You are here
Snake and Scorpion Liquor, a Perfect Present Strange Medicine 

Snake and Scorpion Liquor, a Perfect Present

On a trip to Laos, recently, my parents found the perfect birthday present for Michelle: matching bottles of snake and scorpion booze. Recognizing the fact that my mom doesn’t drink, this strange gift oozes with awesomeness. “Don’t drink it all at once,” my dad said. Unlike my mom, he’s a fantastic tippler. The Ayi now claims she’s too frightened to clean the bathroom, but she’d been too frightened to clean it for years. And what’s more Chinese than liquor infused with weird crap? (Remember my experiences with snake penis booze?)…

Read More
Why Chinese Pharmacies Sell Dried Sea Horses Extraordinary Eats Strange Medicine Top Stories 

Why Chinese Pharmacies Sell Dried Sea Horses

Sea horse makes for a terrible nasty meal.  Little sharp bits get caught in the teeth, the gums, and there’s a nauseating salt taste to it.  Plus, they just look weird.  Like little bone beasts. Most of China disagrees with me, though.  Here, they’re as popular as ginseng.  And just like ginseng, they’re used to enhance a man’s… well, virility.  They also reinforce the kidneys’ yang, I’m told. As the raunchy old Guangxi saying goes: “Eating sea horses keeps that 80-year-old granddaddy young.” “Chang chi haima, bashi gonggong lao lai…

Read More
Why Some Chinese People Still Eat Fried Worms Extraordinary Eats Strange Medicine 

Why Some Chinese People Still Eat Fried Worms

Just like the baijiu-soaked deer penis, earthworms are a legendarily royal remedy here in China.  They’re not even called worms, but something far more royal: Earth Dragons (地龙). It all started with Emperor Taizu of the Song Dynasty, who ruled China from 960 to 976. Apparently, he had a wretched case of shingles. All of the royal physicians were baffled and no one could find a cure. No one, that is, except a simple folk doctor.  He plucked a couple of earthworms — sorry, earth *dragons* — from the ground,…

Read More
Why Chinese Drugstores Sell Deer Embryo and Penis Extraordinary Eats Somewhat Perverted Strange Medicine 

Why Chinese Drugstores Sell Deer Embryo and Penis

Eating snake seems so sleazy, and eating ants is just gross. So much nicer than either of these? A young, innocent deer. That’s one of the most common sights in a Chinese pharmacy, and when you see one stuffed, it represents longevity, happiness, luck and benevolence. And every single part of that benevolent deer is valuable. The antlers are sold in elaborate gift boxes, almost like moon cakes. They’re not eaten whole, but ground up and mixed with warm water, until the combo becomes a thick glue, called Deer Antler…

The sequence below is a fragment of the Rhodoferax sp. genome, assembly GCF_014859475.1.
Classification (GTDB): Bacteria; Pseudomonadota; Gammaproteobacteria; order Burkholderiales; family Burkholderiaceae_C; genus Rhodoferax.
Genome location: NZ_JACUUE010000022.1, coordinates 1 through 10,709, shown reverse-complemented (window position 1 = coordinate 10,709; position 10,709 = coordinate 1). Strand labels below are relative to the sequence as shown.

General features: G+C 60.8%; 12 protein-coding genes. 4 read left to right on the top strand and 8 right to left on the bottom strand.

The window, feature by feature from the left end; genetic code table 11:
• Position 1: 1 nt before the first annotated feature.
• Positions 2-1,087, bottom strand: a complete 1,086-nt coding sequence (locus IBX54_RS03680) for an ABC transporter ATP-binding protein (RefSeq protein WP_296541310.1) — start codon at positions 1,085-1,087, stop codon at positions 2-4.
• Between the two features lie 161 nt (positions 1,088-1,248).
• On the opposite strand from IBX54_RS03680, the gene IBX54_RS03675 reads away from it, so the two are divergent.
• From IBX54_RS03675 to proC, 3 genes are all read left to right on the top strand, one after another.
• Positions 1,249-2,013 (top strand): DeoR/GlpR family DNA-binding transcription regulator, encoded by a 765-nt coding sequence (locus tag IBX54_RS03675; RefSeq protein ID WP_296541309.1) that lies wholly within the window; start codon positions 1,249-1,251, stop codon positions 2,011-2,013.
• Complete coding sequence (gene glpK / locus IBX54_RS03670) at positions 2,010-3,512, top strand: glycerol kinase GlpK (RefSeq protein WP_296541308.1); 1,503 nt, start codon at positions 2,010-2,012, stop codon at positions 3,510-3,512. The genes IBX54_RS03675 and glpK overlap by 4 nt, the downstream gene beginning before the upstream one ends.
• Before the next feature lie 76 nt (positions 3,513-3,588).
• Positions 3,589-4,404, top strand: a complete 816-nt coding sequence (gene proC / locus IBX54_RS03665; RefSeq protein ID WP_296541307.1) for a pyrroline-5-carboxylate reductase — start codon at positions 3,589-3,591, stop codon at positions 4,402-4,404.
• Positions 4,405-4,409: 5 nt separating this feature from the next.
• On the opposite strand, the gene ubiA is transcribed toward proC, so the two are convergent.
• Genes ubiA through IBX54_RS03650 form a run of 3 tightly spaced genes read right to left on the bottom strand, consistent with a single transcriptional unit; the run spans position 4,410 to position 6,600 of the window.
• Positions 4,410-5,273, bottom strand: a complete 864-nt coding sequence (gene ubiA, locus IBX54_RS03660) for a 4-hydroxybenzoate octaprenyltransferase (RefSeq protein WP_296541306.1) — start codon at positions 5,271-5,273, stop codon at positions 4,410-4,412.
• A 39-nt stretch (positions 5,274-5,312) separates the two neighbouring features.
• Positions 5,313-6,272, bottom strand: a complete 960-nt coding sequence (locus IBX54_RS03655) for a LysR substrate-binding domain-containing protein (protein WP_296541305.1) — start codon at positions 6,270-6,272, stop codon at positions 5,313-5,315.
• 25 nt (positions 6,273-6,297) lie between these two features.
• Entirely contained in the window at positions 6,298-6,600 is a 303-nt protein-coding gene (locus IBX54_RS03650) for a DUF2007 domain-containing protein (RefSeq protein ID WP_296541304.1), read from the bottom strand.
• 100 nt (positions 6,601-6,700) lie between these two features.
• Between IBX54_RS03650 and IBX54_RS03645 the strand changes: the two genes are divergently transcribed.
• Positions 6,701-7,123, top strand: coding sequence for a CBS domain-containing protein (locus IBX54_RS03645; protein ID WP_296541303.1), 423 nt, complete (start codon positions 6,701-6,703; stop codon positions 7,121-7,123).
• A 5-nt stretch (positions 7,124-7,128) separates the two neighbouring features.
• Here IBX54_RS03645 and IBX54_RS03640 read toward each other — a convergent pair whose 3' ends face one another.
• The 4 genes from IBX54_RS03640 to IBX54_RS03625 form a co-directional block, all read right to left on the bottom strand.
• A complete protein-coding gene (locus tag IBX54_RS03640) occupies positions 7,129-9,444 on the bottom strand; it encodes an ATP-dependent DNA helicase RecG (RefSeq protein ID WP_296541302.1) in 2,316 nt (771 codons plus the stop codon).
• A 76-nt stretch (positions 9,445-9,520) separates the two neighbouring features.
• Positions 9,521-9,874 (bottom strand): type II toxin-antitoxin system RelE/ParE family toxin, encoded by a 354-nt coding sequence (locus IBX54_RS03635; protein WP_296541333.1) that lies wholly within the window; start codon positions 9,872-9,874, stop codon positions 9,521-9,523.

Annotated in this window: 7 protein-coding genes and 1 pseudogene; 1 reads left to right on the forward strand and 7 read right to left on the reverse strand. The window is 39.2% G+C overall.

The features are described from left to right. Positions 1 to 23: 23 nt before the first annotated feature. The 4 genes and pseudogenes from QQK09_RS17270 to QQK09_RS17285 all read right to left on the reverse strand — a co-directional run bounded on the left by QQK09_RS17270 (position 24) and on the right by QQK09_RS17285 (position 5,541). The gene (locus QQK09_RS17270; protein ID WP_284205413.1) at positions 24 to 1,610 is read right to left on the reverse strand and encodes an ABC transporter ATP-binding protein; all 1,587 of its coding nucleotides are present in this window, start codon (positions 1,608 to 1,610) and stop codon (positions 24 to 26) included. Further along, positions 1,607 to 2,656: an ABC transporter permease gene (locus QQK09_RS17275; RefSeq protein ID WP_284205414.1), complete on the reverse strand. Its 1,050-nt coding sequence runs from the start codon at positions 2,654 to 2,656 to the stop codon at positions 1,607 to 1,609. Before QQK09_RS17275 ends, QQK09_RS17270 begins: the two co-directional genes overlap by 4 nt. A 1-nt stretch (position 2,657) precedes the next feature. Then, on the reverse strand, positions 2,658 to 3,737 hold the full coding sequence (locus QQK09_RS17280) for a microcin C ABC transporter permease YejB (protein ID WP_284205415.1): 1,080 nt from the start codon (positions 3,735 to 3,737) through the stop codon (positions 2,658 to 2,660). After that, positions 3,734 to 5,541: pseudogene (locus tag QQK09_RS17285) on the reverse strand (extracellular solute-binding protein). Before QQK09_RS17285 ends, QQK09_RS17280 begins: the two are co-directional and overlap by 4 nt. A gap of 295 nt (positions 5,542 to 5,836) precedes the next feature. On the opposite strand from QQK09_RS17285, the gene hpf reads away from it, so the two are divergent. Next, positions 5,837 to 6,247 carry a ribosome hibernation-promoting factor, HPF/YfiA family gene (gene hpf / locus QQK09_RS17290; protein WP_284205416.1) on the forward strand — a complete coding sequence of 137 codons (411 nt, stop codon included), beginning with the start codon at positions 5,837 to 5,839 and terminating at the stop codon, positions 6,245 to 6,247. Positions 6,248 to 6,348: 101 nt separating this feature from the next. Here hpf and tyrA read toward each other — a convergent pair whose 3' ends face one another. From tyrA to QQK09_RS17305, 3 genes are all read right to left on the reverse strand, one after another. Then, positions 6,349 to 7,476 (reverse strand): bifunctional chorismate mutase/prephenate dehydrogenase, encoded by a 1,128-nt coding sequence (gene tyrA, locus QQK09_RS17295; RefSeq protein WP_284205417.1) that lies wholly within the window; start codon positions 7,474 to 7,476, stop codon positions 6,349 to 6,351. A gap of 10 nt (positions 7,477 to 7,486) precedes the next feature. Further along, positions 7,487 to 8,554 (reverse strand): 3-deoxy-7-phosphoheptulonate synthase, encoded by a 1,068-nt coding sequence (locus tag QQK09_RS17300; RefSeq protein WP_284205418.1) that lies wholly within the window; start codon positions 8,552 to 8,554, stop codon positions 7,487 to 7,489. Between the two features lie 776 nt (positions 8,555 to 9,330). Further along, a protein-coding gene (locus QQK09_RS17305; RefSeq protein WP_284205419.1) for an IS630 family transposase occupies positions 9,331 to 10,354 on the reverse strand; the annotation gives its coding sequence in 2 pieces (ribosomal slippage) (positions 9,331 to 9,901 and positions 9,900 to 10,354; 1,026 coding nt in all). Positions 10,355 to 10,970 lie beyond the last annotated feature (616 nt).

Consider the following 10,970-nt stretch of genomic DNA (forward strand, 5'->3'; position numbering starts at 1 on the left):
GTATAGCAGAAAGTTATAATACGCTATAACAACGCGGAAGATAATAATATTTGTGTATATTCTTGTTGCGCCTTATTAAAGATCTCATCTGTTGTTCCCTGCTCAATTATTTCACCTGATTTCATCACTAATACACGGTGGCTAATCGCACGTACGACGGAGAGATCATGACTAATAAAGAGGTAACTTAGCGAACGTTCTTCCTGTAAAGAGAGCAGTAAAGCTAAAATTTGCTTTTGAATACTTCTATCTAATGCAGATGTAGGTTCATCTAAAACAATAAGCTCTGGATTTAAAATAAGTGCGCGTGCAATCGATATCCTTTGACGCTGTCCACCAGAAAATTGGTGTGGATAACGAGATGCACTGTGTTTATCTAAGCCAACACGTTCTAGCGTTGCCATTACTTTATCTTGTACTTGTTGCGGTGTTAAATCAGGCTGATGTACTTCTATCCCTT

Read More
Why Chinese Pharmacies Still Sell Ants Extraordinary Eats Strange Medicine 

Why Chinese Pharmacies Still Sell Ants

It turns out that, compared to $3000 snake penises, ants are a real bargain at just $30 a kilo. But who in their right minds would eat ants? Maybe the happiest emperor in the history of China, Emperor Qianlong? He died just before the 19th century began, at the pretty insane age of 89, and blamed his good looks and eternal youthfulness entirely on his diet of ants. This was the best photo I could get of ants… Someone bought these from the local pharmacy.

Read More
Why Chinese People Eat Snake as Medicine Extraordinary Eats Strange Medicine 

Why Chinese People Eat Snake as Medicine

Every time I pass by one of those classic Chinese pharmacies, I can’t help but stop.  You’ve seen them — the deer antlers and sea cucumbers sold in gift boxes; the dusty owls perched above the counter; the ants, sea horses, and snakes in cabinets.  You can’t help but wonder…  at least, I can’t…  why on earth would someone eat these things? A few months ago, I decided to find out.  I bought some traditional Chinese medicine (TCM) books.  I drank snake booze.  I spent hours at Beijing’s TCM university…

Read More
TCM 101: Cupping Strange Medicine 

TCM 101: Cupping

When she heard about my plan to get cupped, my old battleaxe of a language tutor was furious. “How can you make games of this? This is not a game! It’s serious!” And serious, it is. But it’s also pretty damn cool. Cupping draws bad blood to the surface, stimulating blood flow and qi. In the summer, you see huge black welts on men’s bare backs and women’s upper necks throughout China. Apparently, they last for days. Well, I felt like I needed a good qi fix, so headed to…

Read More